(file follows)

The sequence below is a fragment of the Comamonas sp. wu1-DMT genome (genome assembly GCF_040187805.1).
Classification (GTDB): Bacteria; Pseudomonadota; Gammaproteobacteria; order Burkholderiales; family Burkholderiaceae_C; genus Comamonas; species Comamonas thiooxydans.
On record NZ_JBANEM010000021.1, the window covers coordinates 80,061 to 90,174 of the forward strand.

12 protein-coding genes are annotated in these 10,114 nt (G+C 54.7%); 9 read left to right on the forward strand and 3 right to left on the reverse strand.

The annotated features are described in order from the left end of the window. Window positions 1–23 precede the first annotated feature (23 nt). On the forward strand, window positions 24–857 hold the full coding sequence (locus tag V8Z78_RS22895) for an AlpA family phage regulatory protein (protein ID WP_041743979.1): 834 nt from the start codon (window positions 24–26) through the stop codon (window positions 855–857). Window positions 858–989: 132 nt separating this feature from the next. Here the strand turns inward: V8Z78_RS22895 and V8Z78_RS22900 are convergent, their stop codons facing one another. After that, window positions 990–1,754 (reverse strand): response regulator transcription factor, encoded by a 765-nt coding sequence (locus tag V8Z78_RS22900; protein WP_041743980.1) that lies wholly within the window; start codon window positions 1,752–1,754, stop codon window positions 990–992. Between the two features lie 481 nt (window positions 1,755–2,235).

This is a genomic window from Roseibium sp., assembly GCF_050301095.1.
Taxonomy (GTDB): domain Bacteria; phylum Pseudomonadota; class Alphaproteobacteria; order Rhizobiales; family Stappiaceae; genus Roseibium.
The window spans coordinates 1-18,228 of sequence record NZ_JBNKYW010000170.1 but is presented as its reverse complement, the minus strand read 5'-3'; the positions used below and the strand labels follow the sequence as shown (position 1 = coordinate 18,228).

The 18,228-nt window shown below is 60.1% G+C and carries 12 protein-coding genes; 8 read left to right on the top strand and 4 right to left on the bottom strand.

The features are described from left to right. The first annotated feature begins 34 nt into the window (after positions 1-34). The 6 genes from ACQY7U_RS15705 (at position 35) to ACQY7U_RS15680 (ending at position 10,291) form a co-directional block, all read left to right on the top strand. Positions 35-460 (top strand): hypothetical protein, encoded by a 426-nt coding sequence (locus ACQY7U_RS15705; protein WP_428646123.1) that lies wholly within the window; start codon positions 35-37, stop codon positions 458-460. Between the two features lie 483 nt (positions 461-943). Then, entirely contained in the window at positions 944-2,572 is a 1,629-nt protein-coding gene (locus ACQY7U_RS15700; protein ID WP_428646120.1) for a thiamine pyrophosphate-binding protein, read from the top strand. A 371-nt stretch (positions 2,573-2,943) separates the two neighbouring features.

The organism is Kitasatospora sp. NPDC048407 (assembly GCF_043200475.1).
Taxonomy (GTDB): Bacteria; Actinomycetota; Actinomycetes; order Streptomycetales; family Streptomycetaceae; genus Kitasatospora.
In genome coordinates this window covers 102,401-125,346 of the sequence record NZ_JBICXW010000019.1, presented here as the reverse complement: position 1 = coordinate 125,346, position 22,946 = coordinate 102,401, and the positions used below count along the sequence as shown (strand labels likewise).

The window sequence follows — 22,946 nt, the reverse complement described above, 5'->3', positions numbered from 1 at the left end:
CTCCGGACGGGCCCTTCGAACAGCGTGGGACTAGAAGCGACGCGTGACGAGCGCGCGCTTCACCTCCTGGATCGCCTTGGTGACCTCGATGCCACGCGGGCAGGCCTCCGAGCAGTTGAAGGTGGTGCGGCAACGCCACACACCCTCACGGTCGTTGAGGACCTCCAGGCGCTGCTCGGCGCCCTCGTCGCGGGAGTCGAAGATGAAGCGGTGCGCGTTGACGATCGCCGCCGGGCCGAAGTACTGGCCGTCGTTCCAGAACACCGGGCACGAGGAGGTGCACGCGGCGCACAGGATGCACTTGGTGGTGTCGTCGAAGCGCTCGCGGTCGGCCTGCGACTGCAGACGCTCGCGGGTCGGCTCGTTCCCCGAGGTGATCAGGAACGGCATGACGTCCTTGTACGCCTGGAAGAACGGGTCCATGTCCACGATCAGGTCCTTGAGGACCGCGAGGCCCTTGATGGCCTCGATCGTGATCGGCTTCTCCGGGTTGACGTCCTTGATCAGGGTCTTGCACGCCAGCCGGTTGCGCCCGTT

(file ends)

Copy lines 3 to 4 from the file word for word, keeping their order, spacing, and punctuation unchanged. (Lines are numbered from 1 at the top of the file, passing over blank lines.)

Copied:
On record NZ_JBANEM010000021.1, the window covers coordinates 80,061 to 90,174 of the forward strand.

12 protein-coding genes are annotated in these 10,114 nt (G+C 54.7%); 9 read left to right on the forward strand and 3 right to left on the reverse strand.